Why break down silos?
Those with status as experts run the risk of complacency in their field -- forgetting that innovation depends on continuous learning on their part as well as on the part of people who learn from them.
For me, this is particularly vexing in the field of education. It seems reasonable that the guardians of children's development should hold themselves accountable for continually asking questions, wondering, being curious, seeing things new. Smugness is a death knell to critical thinking and creativity -- and a very bad habit to introduce to a classroom.
I recently sent a letter to a well-known writer who also heads a foundation on innovation to ask how I could contribute my experience to their mission of improving thinking skills. I suggested we could have useful conversations due both to the overlaps and differences in our work.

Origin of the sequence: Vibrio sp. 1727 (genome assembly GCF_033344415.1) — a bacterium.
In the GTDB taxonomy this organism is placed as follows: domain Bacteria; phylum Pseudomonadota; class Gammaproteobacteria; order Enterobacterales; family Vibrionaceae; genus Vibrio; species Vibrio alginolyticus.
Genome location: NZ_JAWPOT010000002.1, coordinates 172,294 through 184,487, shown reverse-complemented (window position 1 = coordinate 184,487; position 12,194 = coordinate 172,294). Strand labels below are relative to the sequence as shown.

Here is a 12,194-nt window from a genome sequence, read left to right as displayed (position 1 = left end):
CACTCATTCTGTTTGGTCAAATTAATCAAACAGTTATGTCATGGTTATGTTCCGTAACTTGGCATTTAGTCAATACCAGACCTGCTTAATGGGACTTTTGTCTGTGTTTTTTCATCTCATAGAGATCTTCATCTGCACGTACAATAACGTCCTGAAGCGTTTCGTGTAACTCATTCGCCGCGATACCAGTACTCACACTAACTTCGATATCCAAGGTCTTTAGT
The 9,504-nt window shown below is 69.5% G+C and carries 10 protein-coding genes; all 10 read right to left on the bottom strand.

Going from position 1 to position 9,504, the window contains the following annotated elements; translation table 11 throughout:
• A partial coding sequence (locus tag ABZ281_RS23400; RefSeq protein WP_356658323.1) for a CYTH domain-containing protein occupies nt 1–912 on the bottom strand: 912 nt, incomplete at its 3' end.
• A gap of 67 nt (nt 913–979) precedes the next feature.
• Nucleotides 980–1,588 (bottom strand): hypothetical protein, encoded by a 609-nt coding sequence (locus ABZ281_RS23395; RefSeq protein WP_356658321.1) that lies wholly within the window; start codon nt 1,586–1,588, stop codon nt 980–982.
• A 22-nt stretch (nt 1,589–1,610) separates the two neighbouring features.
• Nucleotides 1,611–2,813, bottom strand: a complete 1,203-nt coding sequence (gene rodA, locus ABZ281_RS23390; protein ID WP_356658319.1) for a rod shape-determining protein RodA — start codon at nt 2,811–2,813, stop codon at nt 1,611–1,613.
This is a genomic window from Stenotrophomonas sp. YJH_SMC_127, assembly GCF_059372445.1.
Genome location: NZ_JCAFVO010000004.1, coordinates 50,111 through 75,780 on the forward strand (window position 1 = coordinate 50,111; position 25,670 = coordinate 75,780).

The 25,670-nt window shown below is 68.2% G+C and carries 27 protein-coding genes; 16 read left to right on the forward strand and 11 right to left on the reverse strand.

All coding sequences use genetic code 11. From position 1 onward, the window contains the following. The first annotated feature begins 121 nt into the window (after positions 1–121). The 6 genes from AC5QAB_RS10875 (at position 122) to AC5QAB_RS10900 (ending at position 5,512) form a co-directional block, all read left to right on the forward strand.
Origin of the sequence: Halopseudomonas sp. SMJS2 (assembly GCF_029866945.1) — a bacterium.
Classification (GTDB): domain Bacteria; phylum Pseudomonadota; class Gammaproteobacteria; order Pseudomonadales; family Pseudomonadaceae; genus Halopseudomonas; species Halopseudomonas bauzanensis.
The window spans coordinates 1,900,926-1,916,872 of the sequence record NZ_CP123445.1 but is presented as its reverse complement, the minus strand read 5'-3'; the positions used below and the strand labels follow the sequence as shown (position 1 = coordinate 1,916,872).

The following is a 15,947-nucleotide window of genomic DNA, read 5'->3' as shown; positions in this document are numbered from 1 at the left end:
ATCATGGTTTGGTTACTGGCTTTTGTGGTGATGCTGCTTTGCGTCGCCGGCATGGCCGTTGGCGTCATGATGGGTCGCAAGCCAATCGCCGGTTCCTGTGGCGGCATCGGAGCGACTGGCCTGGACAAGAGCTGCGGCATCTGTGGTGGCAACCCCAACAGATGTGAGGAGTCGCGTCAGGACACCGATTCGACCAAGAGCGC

The expert replied:
"We do not have a program for incorporating facilitators into [the work of our foundation], primarily because it takes many years of thinking about and applying the theory of critical thinking in many different domains to appreciate the power of it and to become adept at teaching it. And, though many people show initial interest, few manage to make critical thinking a lifetime commitment."
In place of a conversation, I was offered the opportunity to pay for workshops or conferences in which, I can only imagine, the foundation would assert it's position as authority and relegate its experienced participants as sadly incapable of focus.
I wonder whether or not the expert includes the army of underpaid, hard-working teachers from primary middle, secondary, and post-secondary schools, dedicated parents, or diligent managers in businesses in the group who "fail to make critical thinking a lifelong committment."
I also wonder whether these professionals would have something to say about such a statement -- if only they had heard it.